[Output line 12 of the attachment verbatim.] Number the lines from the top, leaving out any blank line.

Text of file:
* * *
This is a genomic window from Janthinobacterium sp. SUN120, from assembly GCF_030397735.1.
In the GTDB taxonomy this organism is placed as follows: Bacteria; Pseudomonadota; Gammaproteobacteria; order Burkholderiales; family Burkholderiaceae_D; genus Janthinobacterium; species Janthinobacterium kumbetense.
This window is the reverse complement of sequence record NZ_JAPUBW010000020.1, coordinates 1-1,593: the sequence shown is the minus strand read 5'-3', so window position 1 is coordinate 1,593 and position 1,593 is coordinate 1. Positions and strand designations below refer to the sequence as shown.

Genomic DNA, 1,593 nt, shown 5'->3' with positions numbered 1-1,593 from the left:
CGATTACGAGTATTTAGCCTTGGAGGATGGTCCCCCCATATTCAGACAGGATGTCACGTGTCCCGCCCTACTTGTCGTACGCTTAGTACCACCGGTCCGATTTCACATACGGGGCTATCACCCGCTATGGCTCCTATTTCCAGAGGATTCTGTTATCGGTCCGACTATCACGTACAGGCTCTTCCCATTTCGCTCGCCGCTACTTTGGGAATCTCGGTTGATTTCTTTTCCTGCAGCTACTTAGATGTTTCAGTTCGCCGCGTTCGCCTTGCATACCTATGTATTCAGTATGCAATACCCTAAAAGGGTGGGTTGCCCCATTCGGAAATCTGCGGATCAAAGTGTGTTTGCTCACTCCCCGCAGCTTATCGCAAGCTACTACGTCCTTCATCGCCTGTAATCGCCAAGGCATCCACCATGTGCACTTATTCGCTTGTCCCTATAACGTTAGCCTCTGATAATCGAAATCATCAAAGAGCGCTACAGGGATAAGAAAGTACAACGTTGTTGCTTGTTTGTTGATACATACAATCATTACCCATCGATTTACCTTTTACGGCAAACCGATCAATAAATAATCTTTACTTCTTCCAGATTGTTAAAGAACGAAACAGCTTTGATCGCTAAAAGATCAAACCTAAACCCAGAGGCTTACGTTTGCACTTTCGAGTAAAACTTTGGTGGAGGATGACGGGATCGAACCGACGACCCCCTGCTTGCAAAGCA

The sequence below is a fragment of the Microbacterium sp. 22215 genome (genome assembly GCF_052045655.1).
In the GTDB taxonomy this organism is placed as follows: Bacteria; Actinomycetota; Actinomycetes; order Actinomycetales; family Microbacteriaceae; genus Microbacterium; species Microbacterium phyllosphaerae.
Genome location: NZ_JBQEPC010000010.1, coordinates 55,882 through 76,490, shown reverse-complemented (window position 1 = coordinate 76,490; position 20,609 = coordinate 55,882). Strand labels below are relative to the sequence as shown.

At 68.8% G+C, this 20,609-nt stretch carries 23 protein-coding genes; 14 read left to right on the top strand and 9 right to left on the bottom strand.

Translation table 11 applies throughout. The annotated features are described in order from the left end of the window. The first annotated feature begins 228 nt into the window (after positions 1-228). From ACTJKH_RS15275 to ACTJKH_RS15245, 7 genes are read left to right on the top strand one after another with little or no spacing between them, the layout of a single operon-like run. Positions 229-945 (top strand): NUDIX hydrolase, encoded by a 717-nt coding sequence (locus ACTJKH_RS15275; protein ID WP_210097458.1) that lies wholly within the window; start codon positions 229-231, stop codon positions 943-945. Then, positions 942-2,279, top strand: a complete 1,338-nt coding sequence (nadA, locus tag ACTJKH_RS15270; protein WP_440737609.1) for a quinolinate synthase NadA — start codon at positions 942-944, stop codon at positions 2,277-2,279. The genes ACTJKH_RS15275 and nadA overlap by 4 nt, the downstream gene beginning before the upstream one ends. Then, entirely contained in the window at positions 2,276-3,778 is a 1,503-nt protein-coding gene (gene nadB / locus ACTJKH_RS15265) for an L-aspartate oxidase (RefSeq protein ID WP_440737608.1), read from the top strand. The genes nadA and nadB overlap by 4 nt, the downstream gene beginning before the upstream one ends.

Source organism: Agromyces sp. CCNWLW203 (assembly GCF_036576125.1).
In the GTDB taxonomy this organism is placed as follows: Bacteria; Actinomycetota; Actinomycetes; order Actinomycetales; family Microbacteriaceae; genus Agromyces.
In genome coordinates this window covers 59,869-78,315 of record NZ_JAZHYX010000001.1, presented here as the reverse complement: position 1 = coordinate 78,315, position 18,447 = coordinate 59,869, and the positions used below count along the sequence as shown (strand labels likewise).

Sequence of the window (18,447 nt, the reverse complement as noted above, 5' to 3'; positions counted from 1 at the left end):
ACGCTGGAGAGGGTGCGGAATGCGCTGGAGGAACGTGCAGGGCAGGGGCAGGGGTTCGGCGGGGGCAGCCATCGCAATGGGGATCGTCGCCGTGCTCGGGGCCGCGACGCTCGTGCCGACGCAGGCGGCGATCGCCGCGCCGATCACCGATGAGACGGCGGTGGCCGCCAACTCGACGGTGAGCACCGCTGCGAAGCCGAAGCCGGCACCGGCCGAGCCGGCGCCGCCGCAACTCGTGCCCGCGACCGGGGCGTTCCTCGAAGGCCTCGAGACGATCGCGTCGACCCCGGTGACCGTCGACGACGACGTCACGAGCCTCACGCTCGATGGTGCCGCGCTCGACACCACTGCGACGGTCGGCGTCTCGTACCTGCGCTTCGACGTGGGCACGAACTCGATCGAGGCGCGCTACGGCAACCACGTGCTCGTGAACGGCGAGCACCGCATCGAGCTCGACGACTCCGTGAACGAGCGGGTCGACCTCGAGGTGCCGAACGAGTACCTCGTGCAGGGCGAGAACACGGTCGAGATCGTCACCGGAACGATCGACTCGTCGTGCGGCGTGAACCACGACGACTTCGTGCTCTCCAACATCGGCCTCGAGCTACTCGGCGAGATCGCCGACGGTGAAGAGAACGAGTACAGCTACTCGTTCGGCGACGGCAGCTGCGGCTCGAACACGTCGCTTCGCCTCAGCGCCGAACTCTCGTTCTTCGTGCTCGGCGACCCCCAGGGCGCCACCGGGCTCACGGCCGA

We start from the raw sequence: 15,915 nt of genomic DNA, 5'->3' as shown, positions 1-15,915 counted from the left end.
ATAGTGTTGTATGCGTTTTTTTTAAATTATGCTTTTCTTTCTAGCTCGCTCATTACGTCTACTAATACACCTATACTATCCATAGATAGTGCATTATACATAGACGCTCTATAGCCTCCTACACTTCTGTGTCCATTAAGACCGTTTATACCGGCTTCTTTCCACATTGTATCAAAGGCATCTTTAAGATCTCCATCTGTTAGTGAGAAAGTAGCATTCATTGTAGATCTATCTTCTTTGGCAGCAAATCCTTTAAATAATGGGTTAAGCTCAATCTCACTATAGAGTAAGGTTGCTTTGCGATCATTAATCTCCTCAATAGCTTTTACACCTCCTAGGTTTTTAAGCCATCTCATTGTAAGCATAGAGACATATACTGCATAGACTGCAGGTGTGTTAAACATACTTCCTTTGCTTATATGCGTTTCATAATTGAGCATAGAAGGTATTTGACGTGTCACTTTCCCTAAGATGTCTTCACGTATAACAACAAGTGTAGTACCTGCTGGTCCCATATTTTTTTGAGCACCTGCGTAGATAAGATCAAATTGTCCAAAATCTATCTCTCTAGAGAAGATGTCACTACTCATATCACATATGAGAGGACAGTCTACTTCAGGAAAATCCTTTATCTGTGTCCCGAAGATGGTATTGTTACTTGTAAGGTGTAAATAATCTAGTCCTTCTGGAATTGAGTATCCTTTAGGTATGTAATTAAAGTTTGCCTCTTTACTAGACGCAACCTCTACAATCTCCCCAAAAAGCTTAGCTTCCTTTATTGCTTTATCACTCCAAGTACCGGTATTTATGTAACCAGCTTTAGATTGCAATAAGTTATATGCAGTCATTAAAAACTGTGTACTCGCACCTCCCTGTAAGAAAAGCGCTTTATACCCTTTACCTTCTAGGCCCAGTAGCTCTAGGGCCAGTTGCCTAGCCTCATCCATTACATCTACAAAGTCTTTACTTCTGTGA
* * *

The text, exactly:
In the GTDB taxonomy this organism is placed as follows: Bacteria; Actinomycetota; Actinomycetes; order Actinomycetales; family Microbacteriaceae; genus Agromyces.